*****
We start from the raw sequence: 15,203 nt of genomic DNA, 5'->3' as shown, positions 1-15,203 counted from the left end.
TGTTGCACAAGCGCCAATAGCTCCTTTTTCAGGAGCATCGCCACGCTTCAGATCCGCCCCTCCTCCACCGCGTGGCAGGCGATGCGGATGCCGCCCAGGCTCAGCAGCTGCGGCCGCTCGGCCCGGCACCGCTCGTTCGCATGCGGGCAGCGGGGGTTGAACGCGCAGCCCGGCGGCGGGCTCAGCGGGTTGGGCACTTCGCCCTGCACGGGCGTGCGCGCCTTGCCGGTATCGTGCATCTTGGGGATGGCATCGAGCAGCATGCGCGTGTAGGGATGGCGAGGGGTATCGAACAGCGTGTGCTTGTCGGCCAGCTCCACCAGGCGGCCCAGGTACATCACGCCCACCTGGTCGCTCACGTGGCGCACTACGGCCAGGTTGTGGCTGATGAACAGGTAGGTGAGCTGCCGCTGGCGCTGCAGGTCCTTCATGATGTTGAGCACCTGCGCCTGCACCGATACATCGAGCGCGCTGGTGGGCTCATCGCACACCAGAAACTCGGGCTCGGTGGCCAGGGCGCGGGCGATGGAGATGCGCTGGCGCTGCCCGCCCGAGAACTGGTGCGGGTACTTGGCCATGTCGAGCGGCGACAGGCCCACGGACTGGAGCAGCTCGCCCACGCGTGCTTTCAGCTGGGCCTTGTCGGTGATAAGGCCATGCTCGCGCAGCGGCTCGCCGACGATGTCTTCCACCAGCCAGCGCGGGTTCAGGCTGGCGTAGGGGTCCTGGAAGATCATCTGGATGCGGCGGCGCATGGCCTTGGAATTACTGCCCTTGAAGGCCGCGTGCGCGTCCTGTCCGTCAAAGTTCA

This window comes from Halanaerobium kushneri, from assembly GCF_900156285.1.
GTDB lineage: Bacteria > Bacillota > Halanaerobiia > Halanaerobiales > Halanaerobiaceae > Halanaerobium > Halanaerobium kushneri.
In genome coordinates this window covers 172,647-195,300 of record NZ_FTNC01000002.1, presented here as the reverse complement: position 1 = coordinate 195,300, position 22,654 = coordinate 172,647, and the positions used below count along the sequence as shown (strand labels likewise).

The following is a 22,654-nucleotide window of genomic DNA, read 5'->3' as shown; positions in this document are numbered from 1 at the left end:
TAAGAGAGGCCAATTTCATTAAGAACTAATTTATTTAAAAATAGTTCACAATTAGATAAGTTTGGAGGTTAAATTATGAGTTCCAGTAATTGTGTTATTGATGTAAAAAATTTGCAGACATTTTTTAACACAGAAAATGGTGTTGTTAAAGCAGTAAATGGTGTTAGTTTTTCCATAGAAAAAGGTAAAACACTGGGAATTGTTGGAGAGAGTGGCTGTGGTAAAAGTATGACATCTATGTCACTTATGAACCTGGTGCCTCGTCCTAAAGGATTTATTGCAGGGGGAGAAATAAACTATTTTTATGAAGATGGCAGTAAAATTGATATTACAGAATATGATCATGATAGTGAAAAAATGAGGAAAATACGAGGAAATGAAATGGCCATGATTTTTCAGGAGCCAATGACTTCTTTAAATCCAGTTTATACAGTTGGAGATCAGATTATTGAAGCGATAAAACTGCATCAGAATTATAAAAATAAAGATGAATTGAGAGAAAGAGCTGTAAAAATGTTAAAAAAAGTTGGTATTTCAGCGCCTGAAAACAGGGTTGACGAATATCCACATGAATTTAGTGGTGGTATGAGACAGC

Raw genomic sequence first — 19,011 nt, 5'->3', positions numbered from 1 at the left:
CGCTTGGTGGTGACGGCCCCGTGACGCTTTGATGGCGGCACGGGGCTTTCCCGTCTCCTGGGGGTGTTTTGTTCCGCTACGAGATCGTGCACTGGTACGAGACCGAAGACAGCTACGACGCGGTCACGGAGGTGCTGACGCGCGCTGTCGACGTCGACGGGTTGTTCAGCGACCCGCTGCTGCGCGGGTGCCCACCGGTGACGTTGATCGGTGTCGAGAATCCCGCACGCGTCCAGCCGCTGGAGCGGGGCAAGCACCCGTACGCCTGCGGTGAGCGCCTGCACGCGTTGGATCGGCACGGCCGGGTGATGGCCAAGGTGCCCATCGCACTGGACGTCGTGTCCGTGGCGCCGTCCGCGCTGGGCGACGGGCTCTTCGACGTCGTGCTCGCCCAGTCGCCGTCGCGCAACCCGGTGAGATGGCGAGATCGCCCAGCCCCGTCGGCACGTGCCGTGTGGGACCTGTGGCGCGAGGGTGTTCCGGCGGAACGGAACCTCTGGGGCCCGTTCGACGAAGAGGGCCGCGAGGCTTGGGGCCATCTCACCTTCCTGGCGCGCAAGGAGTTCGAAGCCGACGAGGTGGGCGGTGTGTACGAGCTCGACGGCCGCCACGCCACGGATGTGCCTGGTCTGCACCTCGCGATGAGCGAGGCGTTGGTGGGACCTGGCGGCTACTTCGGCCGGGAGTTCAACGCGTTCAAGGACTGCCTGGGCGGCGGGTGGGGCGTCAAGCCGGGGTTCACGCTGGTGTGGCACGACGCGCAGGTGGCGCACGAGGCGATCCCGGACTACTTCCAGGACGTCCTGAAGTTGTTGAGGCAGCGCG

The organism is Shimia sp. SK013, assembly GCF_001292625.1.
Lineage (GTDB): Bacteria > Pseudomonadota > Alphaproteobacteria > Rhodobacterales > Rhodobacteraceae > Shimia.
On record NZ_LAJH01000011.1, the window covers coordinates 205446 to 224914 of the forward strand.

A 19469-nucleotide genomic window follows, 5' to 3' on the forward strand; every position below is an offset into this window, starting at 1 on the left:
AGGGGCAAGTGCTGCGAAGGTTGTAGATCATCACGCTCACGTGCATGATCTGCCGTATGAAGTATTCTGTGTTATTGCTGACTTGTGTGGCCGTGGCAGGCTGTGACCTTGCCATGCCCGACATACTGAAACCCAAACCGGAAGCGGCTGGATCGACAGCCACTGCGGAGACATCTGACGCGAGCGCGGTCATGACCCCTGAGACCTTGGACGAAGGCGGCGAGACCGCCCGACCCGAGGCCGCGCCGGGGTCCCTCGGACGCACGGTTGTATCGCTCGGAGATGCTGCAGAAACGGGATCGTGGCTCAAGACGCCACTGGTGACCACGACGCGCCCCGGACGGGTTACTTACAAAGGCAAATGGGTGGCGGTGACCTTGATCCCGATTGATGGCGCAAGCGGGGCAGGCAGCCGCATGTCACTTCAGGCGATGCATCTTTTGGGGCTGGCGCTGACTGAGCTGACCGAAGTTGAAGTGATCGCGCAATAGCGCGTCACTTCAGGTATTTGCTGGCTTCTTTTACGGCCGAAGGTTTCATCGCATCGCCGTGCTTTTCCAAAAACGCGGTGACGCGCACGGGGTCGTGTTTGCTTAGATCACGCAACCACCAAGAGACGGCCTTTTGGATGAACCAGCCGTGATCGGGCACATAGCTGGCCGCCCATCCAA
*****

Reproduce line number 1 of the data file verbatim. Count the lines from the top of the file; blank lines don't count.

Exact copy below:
We start from the raw sequence: 15,203 nt of genomic DNA, 5'->3' as shown, positions 1-15,203 counted from the left end.